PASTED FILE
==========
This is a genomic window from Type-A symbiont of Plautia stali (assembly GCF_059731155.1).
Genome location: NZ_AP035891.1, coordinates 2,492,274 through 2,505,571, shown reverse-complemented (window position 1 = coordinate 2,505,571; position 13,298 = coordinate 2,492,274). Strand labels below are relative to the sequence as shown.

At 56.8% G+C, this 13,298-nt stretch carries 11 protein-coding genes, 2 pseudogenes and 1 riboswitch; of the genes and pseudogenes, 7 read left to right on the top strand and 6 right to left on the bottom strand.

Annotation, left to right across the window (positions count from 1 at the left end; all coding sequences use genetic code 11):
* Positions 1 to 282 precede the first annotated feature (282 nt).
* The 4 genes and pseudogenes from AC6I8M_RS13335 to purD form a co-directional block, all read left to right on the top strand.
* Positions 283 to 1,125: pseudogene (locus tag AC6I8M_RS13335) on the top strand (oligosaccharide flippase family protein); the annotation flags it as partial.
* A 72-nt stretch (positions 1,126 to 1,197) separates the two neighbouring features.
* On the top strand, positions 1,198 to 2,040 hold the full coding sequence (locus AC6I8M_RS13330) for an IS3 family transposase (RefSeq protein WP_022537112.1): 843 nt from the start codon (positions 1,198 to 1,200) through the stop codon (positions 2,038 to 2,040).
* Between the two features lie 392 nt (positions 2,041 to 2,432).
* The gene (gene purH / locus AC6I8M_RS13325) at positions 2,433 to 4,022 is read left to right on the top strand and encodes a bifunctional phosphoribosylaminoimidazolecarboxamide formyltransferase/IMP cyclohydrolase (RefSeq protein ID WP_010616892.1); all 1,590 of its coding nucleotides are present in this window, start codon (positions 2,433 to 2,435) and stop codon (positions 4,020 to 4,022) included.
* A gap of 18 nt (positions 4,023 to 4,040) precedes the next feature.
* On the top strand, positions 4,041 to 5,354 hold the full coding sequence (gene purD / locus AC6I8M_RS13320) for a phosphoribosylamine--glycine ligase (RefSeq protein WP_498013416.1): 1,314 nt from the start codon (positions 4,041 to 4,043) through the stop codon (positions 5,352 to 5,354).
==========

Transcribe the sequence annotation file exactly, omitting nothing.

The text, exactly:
This is a genomic window from Type-A symbiont of Plautia stali (assembly GCF_059731155.1).
Genome location: NZ_AP035891.1, coordinates 2,492,274 through 2,505,571, shown reverse-complemented (window position 1 = coordinate 2,505,571; position 13,298 = coordinate 2,492,274). Strand labels below are relative to the sequence as shown.

At 56.8% G+C, this 13,298-nt stretch carries 11 protein-coding genes, 2 pseudogenes and 1 riboswitch; of the genes and pseudogenes, 7 read left to right on the top strand and 6 right to left on the bottom strand.

Annotation, left to right across the window (positions count from 1 at the left end; all coding sequences use genetic code 11):
* Positions 1 to 282 precede the first annotated feature (282 nt).
* The 4 genes and pseudogenes from AC6I8M_RS13335 to purD form a co-directional block, all read left to right on the top strand.
* Positions 283 to 1,125: pseudogene (locus tag AC6I8M_RS13335) on the top strand (oligosaccharide flippase family protein); the annotation flags it as partial.
* A 72-nt stretch (positions 1,126 to 1,197) separates the two neighbouring features.
* On the top strand, positions 1,198 to 2,040 hold the full coding sequence (locus AC6I8M_RS13330) for an IS3 family transposase (RefSeq protein WP_022537112.1): 843 nt from the start codon (positions 1,198 to 1,200) through the stop codon (positions 2,038 to 2,040).
* Between the two features lie 392 nt (positions 2,041 to 2,432).
* The gene (gene purH / locus AC6I8M_RS13325) at positions 2,433 to 4,022 is read left to right on the top strand and encodes a bifunctional phosphoribosylaminoimidazolecarboxamide formyltransferase/IMP cyclohydrolase (RefSeq protein ID WP_010616892.1); all 1,590 of its coding nucleotides are present in this window, start codon (positions 2,433 to 2,435) and stop codon (positions 4,020 to 4,022) included.
* A gap of 18 nt (positions 4,023 to 4,040) precedes the next feature.
* On the top strand, positions 4,041 to 5,354 hold the full coding sequence (gene purD / locus AC6I8M_RS13320) for a phosphoribosylamine--glycine ligase (RefSeq protein WP_498013416.1): 1,314 nt from the start codon (positions 4,041 to 4,043) through the stop codon (positions 5,352 to 5,354).